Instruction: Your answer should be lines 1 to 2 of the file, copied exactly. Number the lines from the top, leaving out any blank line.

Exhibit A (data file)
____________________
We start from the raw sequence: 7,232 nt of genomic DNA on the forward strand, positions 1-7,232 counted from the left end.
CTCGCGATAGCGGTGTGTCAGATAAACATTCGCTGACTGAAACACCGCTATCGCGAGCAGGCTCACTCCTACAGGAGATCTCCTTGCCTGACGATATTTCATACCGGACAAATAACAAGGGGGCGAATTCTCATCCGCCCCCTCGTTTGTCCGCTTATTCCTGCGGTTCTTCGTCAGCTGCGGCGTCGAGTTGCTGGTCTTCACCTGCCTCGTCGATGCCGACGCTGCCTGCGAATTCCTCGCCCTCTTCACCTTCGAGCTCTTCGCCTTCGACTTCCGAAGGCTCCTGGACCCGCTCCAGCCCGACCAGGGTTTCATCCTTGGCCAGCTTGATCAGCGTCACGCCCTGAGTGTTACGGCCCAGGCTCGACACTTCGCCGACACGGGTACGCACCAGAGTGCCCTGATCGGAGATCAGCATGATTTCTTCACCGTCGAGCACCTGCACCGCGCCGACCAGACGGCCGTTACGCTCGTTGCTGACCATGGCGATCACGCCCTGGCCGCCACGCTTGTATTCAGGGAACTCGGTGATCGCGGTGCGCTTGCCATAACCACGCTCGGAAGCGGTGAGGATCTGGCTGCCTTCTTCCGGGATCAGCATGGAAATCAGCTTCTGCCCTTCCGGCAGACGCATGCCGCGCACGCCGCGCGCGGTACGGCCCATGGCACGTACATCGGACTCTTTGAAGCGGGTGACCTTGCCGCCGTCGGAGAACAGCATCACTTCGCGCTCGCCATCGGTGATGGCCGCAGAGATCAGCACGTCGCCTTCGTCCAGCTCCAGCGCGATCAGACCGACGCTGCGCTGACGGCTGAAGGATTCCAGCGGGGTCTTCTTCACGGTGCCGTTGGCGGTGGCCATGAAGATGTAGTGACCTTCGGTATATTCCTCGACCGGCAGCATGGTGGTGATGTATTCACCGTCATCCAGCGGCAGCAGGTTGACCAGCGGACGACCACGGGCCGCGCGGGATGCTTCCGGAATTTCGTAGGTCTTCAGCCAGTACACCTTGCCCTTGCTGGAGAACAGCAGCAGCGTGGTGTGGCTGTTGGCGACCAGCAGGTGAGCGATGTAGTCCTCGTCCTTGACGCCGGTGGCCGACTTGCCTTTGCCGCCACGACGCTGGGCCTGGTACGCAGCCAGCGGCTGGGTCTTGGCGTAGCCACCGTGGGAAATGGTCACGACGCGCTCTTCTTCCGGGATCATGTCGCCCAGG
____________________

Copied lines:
We start from the raw sequence: 7,232 nt of genomic DNA on the forward strand, positions 1-7,232 counted from the left end.
CTCGCGATAGCGGTGTGTCAGATAAACATTCGCTGACTGAAACACCGCTATCGCGAGCAGGCTCACTCCTACAGGAGATCTCCTTGCCTGACGATATTTCATACCGGACAAATAACAAGGGGGCGAATTCTCATCCGCCCCCTCGTTTGTCCGCTTATTCCTGCGGTTCTTCGTCAGCTGCGGCGTCGAGTTGCTGGTCTTCACCTGCCTCGTCGATGCCGACGCTGCCTGCGAATTCCTCGCCCTCTTCACCTTCGAGCTCTTCGCCTTCGACTTCCGAAGGCTCCTGGACCCGCTCCAGCCCGACCAGGGTTTCATCCTTGGCCAGCTTGATCAGCGTCACGCCCTGAGTGTTACGGCCCAGGCTCGACACTTCGCCGACACGGGTACGCACCAGAGTGCCCTGATCGGAGATCAGCATGATTTCTTCACCGTCGAGCACCTGCACCGCGCCGACCAGACGGCCGTTACGCTCGTTGCTGACCATGGCGATCACGCCCTGGCCGCCACGCTTGTATTCAGGGAACTCGGTGATCGCGGTGCGCTTGCCATAACCACGCTCGGAAGCGGTGAGGATCTGGCTGCCTTCTTCCGGGATCAGCATGGAAATCAGCTTCTGCCCTTCCGGCAGACGCATGCCGCGCACGCCGCGCGCGGTACGGCCCATGGCACGTACATCGGACTCTTTGAAGCGGGTGACCTTGCCGCCGTCGGAGAACAGCATCACTTCGCGCTCGCCATCGGTGATGGCCGCAGAGATCAGCACGTCGCCTTCGTCCAGCTCCAGCGCGATCAGACCGACGCTGCGCTGACGGCTGAAGGATTCCAGCGGGGTCTTCTTCACGGTGCCGTTGGCGGTGGCCATGAAGATGTAGTGACCTTCGGTATATTCCTCGACCGGCAGCATGGTGGTGATGTATTCACCGTCATCCAGCGGCAGCAGGTTGACCAGCGGACGACCACGGGCCGCGCGGGATGCTTCCGGAATTTCGTAGGTCTTCAGCCAGTACACCTTGCCCTTGCTGGAGAACAGCAGCAGCGTGGTGTGGCTGTTGGCGACCAGCAGGTGAGCGATGTAGTCCTCGTCCTTGACGCCGGTGGCCGACTTGCCTTTGCCGCCACGACGCTGGGCCTGGTACGCAGCCAGCGGCTGGGTCTTGGCGTAGCCACCGTGGGAAATGGTCACGACGCGCTCTTCTTCCGGGATCATGTCGCCCAGG